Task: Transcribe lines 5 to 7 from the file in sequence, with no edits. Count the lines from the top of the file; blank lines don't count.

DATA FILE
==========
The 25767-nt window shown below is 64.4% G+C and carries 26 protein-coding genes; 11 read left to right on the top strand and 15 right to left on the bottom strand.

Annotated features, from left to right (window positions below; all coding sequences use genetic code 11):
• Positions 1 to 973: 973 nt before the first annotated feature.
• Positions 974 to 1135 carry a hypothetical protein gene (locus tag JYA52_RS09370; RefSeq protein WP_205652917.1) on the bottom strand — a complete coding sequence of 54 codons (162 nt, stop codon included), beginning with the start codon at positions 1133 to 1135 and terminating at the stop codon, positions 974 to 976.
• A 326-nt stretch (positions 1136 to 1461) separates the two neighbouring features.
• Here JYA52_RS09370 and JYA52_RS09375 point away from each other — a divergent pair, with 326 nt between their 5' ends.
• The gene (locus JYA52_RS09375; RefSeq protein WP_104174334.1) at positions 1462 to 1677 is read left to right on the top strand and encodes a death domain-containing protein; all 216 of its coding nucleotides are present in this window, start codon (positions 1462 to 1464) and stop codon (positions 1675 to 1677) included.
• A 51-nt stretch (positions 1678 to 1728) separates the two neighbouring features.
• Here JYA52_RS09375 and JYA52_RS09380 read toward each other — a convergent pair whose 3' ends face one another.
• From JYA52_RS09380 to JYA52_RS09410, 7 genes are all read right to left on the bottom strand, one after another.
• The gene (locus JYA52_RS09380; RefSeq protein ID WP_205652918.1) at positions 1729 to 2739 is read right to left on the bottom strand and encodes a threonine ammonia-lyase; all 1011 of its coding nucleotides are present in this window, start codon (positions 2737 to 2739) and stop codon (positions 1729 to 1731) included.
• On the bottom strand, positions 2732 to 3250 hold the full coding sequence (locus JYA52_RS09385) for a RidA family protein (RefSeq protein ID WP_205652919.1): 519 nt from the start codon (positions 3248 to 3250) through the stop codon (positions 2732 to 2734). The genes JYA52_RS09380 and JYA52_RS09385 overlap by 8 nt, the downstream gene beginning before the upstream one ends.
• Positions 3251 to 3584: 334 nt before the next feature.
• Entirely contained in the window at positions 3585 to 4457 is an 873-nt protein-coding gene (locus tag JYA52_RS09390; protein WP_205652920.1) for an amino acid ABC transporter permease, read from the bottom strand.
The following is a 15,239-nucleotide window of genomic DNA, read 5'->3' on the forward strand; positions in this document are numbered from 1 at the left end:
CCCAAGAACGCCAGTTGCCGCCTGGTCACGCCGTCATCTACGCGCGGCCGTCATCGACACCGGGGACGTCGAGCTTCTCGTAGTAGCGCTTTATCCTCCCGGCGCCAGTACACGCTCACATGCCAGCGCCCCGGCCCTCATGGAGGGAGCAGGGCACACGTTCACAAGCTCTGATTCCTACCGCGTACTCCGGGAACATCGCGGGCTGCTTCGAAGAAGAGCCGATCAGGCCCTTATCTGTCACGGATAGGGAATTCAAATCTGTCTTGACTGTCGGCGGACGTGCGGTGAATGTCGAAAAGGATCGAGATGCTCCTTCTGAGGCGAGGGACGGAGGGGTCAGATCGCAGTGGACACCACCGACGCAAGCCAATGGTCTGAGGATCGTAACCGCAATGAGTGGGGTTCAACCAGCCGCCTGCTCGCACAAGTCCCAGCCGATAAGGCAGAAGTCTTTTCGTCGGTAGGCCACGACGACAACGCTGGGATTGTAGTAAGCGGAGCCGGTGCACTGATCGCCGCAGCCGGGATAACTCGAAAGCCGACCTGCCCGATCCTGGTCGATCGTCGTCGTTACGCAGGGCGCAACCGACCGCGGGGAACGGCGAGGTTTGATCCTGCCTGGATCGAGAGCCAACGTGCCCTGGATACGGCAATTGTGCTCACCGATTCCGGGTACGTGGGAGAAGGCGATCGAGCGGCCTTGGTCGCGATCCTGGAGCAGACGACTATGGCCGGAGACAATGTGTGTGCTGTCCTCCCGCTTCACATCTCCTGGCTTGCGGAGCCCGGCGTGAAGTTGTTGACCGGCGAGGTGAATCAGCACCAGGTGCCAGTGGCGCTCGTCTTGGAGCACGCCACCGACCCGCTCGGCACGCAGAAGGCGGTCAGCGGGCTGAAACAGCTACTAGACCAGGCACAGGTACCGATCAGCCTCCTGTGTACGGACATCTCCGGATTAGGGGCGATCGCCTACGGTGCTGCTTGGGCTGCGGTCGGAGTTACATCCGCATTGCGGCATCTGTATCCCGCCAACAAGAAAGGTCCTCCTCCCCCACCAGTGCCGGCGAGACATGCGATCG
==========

• A 326-nt stretch (positions 1136 to 1461) separates the two neighbouring features.
• Here JYA52_RS09370 and JYA52_RS09375 point away from each other — a divergent pair, with 326 nt between their 5' ends.
• The gene (locus JYA52_RS09375; RefSeq protein WP_104174334.1) at positions 1462 to 1677 is read left to right on the top strand and encodes a death domain-containing protein; all 216 of its coding nucleotides are present in this window, start codon (positions 1462 to 1464) and stop codon (positions 1675 to 1677) included.